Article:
Magazine article The New Yorker

Jasmine on Their Mind

Magazine article The New Yorker

Jasmine on Their Mind

Article excerpt

When it comes to his jazz projects, Keith Jarrett is a creature of habit. For the past twenty-seven years, the pianist has mostly performed and recorded either as a soloist or in a trio with the bassist Gary Peacock and the drummer Jack DeJohnette. There have been exceptions: the drummer Paul Motian appeared on "At the Deer Head Inn," from 1992, one of Jarrett's most rewarding albums. Now Jarrett has teamed up with the bassist Charlie Haden for an informal home-studio duet recording, and the exceptional result, "Jasmine" (ECM), is set to be released on May 25. Haden is a longtime friend whose association with Jarrett goes back to the pianist's first trio, in the late sixties, as well as to his celebrated American Quartet, of the seventies. Despite the extended hiatus between collaborations, he has retained the intuitive musical connection that he long ago developed with the mercurial keyboardist.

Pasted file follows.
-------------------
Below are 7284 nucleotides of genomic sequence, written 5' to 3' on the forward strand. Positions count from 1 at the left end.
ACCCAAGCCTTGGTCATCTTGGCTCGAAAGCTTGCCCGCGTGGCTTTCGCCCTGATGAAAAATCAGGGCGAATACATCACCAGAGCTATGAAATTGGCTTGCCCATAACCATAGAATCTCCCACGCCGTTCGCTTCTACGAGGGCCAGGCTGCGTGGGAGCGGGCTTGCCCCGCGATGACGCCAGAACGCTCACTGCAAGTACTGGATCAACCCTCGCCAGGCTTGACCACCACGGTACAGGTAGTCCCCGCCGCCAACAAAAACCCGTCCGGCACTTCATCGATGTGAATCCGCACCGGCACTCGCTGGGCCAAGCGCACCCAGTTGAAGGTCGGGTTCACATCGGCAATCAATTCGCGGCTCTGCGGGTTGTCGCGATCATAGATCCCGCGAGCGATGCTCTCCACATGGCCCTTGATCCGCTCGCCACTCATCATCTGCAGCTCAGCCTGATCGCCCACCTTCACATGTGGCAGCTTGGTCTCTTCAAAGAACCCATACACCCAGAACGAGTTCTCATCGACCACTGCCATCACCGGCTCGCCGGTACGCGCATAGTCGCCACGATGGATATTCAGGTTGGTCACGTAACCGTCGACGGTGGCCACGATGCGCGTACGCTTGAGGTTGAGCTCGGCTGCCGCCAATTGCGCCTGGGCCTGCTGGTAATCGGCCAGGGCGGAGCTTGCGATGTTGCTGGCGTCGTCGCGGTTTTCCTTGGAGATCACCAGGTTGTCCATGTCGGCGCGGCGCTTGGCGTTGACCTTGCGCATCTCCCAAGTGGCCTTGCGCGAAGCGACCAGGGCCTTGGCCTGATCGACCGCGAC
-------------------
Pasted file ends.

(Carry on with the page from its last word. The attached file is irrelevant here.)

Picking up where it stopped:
Unlike the agile Peacock, Haden is a meditative player, and this reflective quality has a calming effect on Jarrett. …

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